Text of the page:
The Risks of Insuring Construction Technology

2017 ended with the construction industry firing on all cylinders. For the first time in more than a decade, the overall industry is optimistic that the construction marketplace will continue to expand.

With an increase in demand and shortage of skilled laborers, construction companies are turning to technology more than ever before to improve safety and increase productivity. The adoption of new technology has brought to light a few inherent risks and additional liability to some construction companies.

Here are just a couple industry advancements and potential implications to be aware of.

Autonomous Vehicles

While there is still some more testing and tweaking to be done, autonomous vehicles will be a key disruptor for several industries. What does that mean for construction?

Well, for one, autonomous construction vehicles will be able to conduct work that is dangerous, repetitive, or both while increasing productivity. By automating more simple, repetitive tasks, skilled workers are given greater flexibility on the jobsite.

Safer, more productive work zones are great for minimizing workplace injury and maximizing bottom line, but leave construction companies with additional liability and security risks. What happens if a vehicle is hacked or the technology malfunctions? Insurance carriers are currently reviewing both auto and cyber liability policies to better address these emerging risks.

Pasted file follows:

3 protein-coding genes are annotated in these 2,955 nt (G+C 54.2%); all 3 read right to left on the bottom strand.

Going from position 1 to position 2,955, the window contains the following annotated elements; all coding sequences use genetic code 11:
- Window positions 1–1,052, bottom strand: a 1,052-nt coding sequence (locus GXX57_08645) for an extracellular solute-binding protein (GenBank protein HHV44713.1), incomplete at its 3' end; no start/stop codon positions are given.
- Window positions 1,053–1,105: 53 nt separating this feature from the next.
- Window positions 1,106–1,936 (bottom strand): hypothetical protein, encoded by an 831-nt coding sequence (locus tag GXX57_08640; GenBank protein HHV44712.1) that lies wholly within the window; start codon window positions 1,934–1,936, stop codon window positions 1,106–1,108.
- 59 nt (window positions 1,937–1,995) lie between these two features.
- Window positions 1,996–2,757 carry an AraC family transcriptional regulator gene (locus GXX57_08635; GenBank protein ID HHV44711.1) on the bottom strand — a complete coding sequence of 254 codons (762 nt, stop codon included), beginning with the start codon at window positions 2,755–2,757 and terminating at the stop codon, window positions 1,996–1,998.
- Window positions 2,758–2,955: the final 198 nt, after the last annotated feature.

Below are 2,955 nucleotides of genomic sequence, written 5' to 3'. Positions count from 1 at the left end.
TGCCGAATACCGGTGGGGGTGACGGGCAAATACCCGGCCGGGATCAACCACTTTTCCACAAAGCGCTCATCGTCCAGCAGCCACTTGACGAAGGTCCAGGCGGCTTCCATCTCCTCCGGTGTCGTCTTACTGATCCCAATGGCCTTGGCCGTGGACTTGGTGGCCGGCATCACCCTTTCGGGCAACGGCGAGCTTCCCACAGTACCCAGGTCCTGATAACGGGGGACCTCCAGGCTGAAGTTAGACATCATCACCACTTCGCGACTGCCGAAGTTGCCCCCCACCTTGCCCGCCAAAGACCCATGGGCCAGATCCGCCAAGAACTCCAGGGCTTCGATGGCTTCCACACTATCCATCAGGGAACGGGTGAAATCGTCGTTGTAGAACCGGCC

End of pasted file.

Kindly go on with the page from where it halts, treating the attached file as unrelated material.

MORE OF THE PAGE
Drones

During the last few years, drones have become an industry mainstay. Drones allow construction companies to not only keep a larger eye on worksites, but avoid sending workers into dangerous situations by using a drone to take pictures in hard to reach or small spaces instead.

These small aerial vehicles raise huge red flags to the insurance industry—personal injury and invasion of privacy. In addition, with the ability to collect massive amounts of unsolicited data, drones present an enormous threat to individual privacy.

Other technologies include tower crane cameras, prevention thru design, wearables, personal driving cameras, security cameras, and telematic devices. As your construction company adds any new technology into its practices, it is important to check up any legal or insurance implications to ensure it remains a profitable, productive tool.

Michael Alberico is a senior vice president and construction practice leader at Assurance.




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